What is it exactly that lends value, in strictly monetary terms, to a work of art? Is it the originality, the genius of an artistic vision, or is it merely the perceived worth of an artist’s signature that makes us reach for our pockets? I am not concerned here with the great paintings that have a protective historical aura around them. A Manet or a Modigliani would fetch exorbitant sums seen simply as antique objects—by dint of having survived for so long, they promise you a healthy return on your investment. It is far more interesting, though, to look at how contemporary art (by lesser-known or even unknown artists) fares in the marketplace. This is where attributing value to an artwork becomes more or less an arbitrary exercise—of spinning numbers and setting expectations. And the confusing nature of it all comes to the fore when artists themselves take up the responsibility of selling their work.
The other day I came across a flea market for artists hosted on a Berlin street. (The street is technically a bridge, called the Oberbaumbrücke, covering a short stretch of the river Spree, and offering views that suggest seamless linkages between water, sky and concrete.) The event is hosted twice every year, and marks something of a special occasion for the local community of struggling artists, as well as for cash-strapped collectors. On sale are hundreds of paintings, illustrations, photographs and sculptures: strategically laid out, like fresh produce, to attract buyers. In some of the stalls, paintings are indeed being produced on canvases—the creative spirit unfolding in real time. Which makes you realise that most salespeople here are actually artists peddling their own wares.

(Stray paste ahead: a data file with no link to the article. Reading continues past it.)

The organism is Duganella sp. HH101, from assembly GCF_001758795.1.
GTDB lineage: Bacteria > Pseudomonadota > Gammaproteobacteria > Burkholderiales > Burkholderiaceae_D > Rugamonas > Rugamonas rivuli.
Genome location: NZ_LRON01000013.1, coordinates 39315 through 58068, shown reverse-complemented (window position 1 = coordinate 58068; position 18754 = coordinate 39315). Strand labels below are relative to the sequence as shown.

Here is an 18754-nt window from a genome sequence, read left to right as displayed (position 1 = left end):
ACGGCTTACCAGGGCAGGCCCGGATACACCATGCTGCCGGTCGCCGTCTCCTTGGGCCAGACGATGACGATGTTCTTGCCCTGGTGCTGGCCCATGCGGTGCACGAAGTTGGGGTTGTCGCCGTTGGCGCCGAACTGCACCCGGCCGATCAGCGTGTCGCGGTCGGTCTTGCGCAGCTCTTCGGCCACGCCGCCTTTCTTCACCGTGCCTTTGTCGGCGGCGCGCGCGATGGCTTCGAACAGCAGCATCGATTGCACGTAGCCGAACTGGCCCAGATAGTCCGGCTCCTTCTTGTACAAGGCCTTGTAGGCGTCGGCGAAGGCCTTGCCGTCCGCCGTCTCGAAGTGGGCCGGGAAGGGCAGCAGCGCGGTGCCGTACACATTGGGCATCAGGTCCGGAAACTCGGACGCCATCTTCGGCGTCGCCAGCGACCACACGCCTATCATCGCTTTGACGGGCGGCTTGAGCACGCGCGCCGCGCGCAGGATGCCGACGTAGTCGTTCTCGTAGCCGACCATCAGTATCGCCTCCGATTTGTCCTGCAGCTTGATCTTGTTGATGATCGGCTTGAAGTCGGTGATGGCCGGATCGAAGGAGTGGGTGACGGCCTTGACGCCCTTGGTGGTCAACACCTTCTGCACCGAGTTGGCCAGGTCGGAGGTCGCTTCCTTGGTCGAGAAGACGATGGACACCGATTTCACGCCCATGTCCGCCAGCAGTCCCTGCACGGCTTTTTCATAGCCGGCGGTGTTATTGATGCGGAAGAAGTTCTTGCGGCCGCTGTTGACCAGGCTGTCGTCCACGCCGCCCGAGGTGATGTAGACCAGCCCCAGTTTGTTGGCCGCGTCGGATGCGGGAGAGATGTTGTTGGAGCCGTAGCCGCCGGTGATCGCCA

I stopped at one of the stalls and pointed out a painting that had taken my fancy to its creator, a woman named Edith. All those colours, the rounded forms, the pinks and browns and golden shades in a neat vertical flow had reminded me of something. “Gustav Klimt,” I told Edith, and she was pleased by the comparison. When I asked her its price, she told me it was a thousand euros, and then, almost apologetically, asked me if I thought the painting worth the price: “Do you understand the price?” she asked a bit cryptically at first. And then: “Is the money too much for it? I mean, I had to work on it for over a month…” I told her that I could easily imagine people willing to pay much more for the painting, but if the artist herself has determined some price, it’s always hard to argue against that.
Yet there has never been any dearth of such arguments and conflicts. The discrepancy between an artist’s own estimate of their work and the amount collectors or gallerists are willing to shell out for it has added spark to many a flashpoint in our cultural history. Even someone like Rembrandt, who lived most of his life submerged in debt, had to contend with this sort of dishonour. In our time, it’s common knowledge how galleries tend to exploit the gift of underpaid and overworked young artists. That’s one side of the story. The other side is represented by vulgar sellouts like Jeff Koons, who’d do anything for money—like printing a kitschy, rip-off Mona Lisa on a Louis Vuitton bag and then selling it under their name (Koons actually did this).